• California law, which bars insurance coverage for willful acts, should be applicable because the policies were negotiated and
    issued in California instead of Delaware, where Dole is incorporated;
  • Even if Delaware law applied, Delaware law should determine that fraudulent conduct is uninsurable as a matter of Delaware
    public policy;
  • The fraud/ personal profit exclusion is applicable to exclude coverage; and
  • Allocation is appropriate due to the existence of an uninsured co-defendant and the CEO’s dual capacity as controlling shareholder.

Coverage litigation resulted between Dole and its executives and RSUI, the only remaining excess insurer in the tower that neither paid its limit nor settled with Dole. The Delaware Superior Court found against RSUI and awarded its insured RSUI’s $10 million policy limit, plus about $2.3 million in interest.

As in Sycamore, choice of law proved dispositive. However, as in the above caveat regarding New York law, while California does generally disfavor insuring restitution and disgorgement by both statute and public policy, the particular facts of each case will still be closely examined by a California court or a court applying California law, including whether there was a final adjudication of intentional fraud and whether an insured actually received ill-gotten gains. Here, Dole successfully argued that, at least when it comes to a D&O policy which insures directors and officers of a Delaware corporation, Delaware has the “most significant relationship” rather than the location of the underlying alleged wrongful acts that resulted in the claim. This decision also makes it quite clear that if the choice of law under a D&O policy comes down to a company’s headquarters or its Delaware incorporation, incorporation in Delaware wins out as the most significant relationship and Delaware law will control.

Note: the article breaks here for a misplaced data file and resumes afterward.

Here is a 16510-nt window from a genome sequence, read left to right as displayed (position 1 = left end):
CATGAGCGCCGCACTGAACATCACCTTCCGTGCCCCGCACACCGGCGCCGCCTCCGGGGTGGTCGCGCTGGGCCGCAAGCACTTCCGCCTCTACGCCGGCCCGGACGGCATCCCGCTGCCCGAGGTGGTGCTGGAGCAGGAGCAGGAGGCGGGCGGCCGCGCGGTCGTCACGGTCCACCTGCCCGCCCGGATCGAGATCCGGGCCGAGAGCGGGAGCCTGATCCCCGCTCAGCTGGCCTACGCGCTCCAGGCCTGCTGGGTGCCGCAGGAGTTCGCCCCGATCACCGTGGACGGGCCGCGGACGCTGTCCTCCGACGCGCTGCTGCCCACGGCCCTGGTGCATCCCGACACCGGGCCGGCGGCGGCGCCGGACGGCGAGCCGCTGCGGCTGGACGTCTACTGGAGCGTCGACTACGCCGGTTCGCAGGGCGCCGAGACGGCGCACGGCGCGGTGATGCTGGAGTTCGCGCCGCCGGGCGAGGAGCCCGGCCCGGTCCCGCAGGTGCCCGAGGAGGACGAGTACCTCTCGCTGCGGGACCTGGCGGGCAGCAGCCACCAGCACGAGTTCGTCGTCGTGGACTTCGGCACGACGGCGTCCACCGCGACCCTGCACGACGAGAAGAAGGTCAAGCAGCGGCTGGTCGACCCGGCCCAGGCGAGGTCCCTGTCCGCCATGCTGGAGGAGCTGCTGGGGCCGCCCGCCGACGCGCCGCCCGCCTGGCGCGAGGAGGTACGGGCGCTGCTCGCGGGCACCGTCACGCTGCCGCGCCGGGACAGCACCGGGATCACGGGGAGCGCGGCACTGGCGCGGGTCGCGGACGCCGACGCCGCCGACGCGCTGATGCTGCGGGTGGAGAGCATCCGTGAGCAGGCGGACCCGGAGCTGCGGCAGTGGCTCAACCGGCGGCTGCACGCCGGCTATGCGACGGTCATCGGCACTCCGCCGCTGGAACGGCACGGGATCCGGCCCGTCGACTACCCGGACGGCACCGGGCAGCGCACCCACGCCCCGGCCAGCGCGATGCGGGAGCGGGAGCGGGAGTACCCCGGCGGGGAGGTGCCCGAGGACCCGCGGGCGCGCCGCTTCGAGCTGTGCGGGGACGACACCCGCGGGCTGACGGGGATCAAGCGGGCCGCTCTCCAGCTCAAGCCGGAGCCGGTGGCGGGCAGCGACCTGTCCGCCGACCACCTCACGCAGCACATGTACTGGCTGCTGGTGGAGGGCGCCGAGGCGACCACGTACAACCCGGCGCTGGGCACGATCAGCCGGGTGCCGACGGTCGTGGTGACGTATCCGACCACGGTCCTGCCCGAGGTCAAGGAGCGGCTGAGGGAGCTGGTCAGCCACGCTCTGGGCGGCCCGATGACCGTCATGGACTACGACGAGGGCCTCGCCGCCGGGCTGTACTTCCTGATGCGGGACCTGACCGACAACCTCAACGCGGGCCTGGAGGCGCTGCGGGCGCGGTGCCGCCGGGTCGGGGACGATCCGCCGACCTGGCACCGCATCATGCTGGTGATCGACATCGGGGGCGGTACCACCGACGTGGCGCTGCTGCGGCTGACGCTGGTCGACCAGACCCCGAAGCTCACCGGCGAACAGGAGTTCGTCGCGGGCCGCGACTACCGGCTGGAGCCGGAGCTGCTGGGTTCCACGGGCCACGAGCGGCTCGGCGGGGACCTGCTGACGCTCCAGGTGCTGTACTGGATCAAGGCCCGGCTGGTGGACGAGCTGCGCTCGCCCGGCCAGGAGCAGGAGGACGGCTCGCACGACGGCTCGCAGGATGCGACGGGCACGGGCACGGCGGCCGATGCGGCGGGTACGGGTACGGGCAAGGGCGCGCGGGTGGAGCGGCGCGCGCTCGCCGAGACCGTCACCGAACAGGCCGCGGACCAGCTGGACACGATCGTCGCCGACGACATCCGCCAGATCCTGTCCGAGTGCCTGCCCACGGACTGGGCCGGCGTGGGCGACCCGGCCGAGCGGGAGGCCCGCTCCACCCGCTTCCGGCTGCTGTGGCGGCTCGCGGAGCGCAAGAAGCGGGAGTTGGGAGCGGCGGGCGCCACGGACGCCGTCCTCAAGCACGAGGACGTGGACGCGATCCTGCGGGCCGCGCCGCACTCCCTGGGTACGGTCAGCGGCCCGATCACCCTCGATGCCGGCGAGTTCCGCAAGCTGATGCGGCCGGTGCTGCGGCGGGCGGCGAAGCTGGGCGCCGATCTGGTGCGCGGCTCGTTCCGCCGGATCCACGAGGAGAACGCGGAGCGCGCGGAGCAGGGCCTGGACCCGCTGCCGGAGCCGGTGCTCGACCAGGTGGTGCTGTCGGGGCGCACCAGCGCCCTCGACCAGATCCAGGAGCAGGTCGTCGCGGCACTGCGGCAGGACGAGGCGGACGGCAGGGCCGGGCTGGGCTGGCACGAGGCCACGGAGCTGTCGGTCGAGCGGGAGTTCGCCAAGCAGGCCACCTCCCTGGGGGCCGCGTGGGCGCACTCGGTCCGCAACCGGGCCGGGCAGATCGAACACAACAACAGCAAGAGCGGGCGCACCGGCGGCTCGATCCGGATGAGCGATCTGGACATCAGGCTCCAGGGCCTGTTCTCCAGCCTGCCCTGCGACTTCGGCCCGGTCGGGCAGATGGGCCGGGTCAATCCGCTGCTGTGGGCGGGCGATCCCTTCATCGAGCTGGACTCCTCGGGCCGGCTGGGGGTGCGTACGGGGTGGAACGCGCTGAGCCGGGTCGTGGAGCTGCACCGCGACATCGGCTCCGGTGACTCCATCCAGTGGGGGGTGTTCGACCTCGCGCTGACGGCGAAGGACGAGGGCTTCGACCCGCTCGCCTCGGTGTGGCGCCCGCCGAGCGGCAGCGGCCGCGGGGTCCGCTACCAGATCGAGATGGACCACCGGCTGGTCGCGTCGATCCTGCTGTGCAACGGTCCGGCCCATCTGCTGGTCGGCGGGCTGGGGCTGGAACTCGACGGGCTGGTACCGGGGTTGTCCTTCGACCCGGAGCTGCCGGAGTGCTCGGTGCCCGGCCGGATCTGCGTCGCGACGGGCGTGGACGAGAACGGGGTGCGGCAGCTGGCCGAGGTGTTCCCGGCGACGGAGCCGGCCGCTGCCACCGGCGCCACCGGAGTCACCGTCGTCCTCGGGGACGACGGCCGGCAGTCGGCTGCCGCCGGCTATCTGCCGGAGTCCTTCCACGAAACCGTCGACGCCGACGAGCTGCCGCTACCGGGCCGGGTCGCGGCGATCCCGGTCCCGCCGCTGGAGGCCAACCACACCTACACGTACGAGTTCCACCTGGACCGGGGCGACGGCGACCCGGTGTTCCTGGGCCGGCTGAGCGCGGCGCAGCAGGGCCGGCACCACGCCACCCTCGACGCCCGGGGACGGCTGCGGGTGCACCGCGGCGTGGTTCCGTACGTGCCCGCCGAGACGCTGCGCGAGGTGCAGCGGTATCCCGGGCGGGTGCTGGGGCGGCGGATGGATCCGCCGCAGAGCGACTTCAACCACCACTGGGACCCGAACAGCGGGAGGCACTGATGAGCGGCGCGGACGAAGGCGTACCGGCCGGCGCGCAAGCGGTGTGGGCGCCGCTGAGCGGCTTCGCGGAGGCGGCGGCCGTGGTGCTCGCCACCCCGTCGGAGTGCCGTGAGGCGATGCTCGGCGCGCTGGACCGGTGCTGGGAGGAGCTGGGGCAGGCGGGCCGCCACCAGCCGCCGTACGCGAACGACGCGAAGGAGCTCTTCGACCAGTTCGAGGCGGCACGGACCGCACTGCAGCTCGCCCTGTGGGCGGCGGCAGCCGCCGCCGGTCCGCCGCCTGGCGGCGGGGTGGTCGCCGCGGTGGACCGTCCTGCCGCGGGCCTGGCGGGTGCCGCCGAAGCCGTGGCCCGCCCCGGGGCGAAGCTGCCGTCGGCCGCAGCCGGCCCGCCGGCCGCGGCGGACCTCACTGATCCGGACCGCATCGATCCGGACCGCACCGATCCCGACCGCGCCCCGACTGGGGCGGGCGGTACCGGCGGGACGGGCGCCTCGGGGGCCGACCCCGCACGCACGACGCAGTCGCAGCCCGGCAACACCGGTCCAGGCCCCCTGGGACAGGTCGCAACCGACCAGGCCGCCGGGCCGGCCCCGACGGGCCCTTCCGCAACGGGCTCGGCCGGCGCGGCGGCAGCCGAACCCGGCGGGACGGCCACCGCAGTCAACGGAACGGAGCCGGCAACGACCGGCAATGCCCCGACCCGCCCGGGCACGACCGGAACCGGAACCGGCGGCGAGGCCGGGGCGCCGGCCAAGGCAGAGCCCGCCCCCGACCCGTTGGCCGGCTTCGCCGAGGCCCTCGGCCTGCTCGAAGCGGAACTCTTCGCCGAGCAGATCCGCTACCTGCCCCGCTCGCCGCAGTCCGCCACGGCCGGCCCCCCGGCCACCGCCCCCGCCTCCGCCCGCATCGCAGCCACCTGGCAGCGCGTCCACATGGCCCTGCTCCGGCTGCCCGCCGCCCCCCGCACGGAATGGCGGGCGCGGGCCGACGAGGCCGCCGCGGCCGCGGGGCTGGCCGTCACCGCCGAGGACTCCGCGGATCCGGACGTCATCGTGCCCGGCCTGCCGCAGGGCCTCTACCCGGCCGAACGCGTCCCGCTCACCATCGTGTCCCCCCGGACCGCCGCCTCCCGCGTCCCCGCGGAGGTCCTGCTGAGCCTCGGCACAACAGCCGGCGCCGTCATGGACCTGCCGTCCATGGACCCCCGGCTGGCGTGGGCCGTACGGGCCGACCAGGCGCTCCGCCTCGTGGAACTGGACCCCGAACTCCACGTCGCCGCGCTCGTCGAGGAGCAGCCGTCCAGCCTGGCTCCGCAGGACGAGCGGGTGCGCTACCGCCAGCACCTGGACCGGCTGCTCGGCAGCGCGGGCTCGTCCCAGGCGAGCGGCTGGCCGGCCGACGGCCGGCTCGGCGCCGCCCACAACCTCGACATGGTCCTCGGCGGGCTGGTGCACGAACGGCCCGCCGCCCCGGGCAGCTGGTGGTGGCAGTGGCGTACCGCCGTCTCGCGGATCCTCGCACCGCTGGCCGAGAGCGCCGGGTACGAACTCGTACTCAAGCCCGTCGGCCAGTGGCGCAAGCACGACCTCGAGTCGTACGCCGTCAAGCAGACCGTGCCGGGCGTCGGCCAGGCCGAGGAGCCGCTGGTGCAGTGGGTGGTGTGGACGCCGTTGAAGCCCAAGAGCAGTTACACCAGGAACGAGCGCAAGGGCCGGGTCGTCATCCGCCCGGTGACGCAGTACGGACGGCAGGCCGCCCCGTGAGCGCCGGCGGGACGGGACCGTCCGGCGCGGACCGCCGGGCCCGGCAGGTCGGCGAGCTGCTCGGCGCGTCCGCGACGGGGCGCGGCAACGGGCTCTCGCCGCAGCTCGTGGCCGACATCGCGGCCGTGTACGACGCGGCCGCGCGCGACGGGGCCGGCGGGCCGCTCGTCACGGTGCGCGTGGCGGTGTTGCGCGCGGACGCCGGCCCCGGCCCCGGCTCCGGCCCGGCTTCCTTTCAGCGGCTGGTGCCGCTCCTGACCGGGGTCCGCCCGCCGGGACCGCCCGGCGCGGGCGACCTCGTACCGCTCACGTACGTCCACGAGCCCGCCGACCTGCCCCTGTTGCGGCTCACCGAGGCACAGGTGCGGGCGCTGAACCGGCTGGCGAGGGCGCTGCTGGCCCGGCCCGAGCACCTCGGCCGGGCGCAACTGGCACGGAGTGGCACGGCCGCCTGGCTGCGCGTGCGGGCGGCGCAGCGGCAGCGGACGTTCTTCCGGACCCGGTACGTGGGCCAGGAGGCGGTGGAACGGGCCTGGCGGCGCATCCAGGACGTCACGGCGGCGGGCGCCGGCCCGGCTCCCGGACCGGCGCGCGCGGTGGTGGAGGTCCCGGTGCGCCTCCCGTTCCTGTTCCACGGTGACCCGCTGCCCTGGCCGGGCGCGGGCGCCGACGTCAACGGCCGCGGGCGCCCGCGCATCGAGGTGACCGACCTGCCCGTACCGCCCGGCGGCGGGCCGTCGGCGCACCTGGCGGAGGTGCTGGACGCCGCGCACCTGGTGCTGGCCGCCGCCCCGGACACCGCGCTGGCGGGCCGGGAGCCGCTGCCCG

While another state’s policies must be considered, incorporation in Delaware is likely to tip the balance in favor of applying Delaware law because § 145 of the Delaware Corporations Law both permits Delaware corporations to provide broad indemnification and advancement rights to their directors and officers, as well as purchase D&O policies, which should respond even if indemnification is or becomes unavailable. Importantly, this serves to minimize the downside risks of serving as a director or officer through D&O insurance, which has the welcome effect of enhancing the ability of Delaware corporations to attract quality directors and officers, especially as over 50% of all publicly traded corporations and 63% of Fortune 500 companies are incorporated in Delaware. Thus, even if a company is headquartered in another state, its directors and officers live there, and a dispositive public policy differs from Delaware, a Delaware court will generally apply Delaware law if the company is incorporated in Delaware.

In addition to reaffirming the insurability of punitive damages and ability to insure alleged intentional fraudulent conduct prior to a complete final adjudication of same, the Dole ruling also dealt with the insurer’s attempt to allocate covered and uncovered loss based on the relative legal and financial exposures of the insureds. Rather than strictly applying the policy’s “unhelpful” allocation provision which required best efforts to assess the relative legal and financial exposures, the court instead viewed the policy in its totality and applied the “larger settlement rule” which, in any event, would also likely have been applied under California law. Under the larger settlement rule, a loss is fully recoverable (and not allocable) unless the insurer can concretely show that the liability for non-covered conduct increased the insurer’s liability and ultimately, the amount of the settlement or judgment.


Given these favorable outcomes for the insureds in both cases primarily hinged on the application of Delaware law over that of another state, it is important to review your policies’ choice of law provisions carefully with counsel. Some policies are silent on choice of law. Others require a clear choice be made. In all events, make sure your policy contains a “law most favorable to insurability” clause which operates as a choice of law clause. In the event a choice of law provision is required, consider the upsides of the above decisions and others that make clear that Delaware law is quite “policy-holder friendly.” Where appropriate and available, carefully negotiate a favorable choice of law provision, keeping in mind that depending on the venue, a court could choose to ignore the policy’s choice of law provision under certain circumstances.